Exposition (Initial Situation)
Wollstonecraft opens the book by establishing three basic premises that she'll rely on for all of her arguments. First, she says that humanity is special because it has the power to overcome its animal instincts with the power of reason. Second, the one thing that makes one human being better than another is virtue or moral goodness. Third, the reason we have passions and emotions is so we can use reason to overcome them and gain knowledge in the process.
These are the three core principles that Wollstonecraft needs us to accept, because she suggests that every observation she makes for the rest of this book will come from the understanding of these fundamental concepts. Sounds pretty logical, doesn't it?
Rising Action (Conflict, Complication)
As her argument ramps up, Wollstonecraft claims that the worst force oppressing women is the idea that women should receive a different education than men. Women's education circa 1792 tends to focus only on making women as pretty and pleasing as possible to men, whereas men get educated in all sorts of handy-dandy stuff like science, math, literature and other actual academic subjects. Learning philosophy > learning how to smile properly.
Wollstonecraft singles out several people who have written on this subject and endorsed traditional views on women's education. She totally rips into them and argues that their arguments are hypocritical and not based on any sound evidence at all. For example, why should you have to encourage women to play with dolls and be feminine if this is something that's supposed to come naturally to them? It's this kind of chopped logic that Wollstonecraft can't stand.
Climax (Crisis, Turning Point)
Wollstonecraft isn't going to settle for just improving women's education. She wants to improve all of education, so she argues for the creation of a national public school system that boys and girls will access equally, for no charge. The schools will be paid for by public taxes.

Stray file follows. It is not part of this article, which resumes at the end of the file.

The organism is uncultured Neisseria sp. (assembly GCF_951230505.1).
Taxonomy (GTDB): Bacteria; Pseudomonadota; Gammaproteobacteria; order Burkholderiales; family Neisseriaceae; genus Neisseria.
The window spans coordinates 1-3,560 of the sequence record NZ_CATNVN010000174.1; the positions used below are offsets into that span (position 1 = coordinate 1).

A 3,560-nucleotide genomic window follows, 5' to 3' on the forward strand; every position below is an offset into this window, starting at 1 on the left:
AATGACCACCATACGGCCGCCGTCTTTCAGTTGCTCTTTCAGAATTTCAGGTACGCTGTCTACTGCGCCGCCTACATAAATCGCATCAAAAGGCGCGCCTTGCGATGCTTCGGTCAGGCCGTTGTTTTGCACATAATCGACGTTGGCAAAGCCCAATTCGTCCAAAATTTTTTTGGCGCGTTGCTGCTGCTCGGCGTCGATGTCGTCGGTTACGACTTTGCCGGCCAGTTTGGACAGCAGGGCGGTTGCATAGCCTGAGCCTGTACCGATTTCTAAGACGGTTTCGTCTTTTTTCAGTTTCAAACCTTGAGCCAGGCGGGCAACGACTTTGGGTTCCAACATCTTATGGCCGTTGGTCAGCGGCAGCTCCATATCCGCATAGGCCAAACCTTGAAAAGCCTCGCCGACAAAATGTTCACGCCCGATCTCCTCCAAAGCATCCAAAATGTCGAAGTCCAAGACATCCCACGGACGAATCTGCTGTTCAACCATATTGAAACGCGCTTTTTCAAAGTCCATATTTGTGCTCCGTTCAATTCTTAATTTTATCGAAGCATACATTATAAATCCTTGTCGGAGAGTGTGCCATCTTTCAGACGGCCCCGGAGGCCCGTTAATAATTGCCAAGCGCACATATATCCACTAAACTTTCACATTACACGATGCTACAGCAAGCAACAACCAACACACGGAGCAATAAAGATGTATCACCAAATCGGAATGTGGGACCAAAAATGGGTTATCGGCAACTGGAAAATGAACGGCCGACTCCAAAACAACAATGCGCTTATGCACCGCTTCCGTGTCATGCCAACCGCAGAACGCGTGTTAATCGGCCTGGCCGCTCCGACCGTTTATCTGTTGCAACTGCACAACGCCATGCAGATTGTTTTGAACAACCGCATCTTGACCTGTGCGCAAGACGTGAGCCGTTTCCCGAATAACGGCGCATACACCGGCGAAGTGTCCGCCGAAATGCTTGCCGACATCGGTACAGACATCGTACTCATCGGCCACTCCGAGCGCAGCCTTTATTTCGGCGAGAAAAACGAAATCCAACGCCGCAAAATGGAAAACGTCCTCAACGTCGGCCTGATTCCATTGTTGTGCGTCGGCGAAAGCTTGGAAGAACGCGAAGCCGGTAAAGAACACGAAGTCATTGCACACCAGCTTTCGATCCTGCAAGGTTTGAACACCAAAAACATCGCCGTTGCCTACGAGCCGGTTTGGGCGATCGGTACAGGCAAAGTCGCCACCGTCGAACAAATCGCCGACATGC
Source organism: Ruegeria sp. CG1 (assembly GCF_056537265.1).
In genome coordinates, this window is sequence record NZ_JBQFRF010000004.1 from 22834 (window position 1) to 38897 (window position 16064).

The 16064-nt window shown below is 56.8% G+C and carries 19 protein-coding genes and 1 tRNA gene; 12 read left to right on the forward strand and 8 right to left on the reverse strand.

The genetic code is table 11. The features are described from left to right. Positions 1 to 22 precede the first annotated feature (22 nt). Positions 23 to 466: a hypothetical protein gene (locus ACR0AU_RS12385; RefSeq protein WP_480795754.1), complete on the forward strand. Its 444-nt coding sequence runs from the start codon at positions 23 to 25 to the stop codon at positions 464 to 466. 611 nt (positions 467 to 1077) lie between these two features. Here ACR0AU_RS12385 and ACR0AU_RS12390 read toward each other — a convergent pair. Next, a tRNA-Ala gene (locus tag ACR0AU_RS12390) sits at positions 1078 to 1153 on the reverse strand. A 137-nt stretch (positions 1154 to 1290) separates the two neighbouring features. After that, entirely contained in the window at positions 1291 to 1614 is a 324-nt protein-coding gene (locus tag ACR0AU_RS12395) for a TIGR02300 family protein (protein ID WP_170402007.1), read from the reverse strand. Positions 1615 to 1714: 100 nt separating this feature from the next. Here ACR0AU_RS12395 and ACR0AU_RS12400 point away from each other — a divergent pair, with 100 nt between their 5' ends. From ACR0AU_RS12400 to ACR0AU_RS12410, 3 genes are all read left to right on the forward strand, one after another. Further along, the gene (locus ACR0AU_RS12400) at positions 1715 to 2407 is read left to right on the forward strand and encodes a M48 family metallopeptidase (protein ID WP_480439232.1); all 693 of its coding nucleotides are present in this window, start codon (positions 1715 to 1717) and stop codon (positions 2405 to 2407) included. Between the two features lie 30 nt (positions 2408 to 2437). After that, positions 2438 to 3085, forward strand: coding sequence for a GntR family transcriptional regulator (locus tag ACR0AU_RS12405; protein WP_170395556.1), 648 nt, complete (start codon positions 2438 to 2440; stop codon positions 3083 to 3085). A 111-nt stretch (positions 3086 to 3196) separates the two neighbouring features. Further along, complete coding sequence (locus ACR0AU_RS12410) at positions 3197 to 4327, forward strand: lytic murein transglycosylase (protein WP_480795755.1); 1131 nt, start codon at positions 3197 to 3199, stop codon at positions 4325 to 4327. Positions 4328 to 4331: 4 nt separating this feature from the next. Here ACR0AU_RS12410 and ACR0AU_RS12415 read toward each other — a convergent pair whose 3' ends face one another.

In other words, she's describing our modern public school system. She claims that if society is ever going to advance and become a rational democracy, we need to educate the masses. The moment public education crumbles, so does democracy.
In the closing parts of Vindication, Wollstonecraft speaks directly to parents and tells them what they can do to raise better children (and especially better daughters). She is upset at the number of parents who are invested in their kids' success for the sake of their own ego. These parents want their kids to succeed (and other children to fail) in order to make them look good. Think of the stereotypes of the parents of child stars: that's the kind of ego Wollstonecraft is going after. There's no community spirit in this style of parenting. And, for Wollstonecraft, that's exactly the problem.
Wollstonecraft closes Vindication by speaking to men and asking them not to be tyrants. As far as she's concerned, there's no way for men to continue oppressing women unless they're willing to openly admit that they're bullies. The problem is that some men might be perfectly willing to be bullies. So that's why Wollstonecraft makes one last appeal to their compassion and tells them that they'll be no better than the worst villains of history if they don't listen to their consciences and give women equal opportunities in society.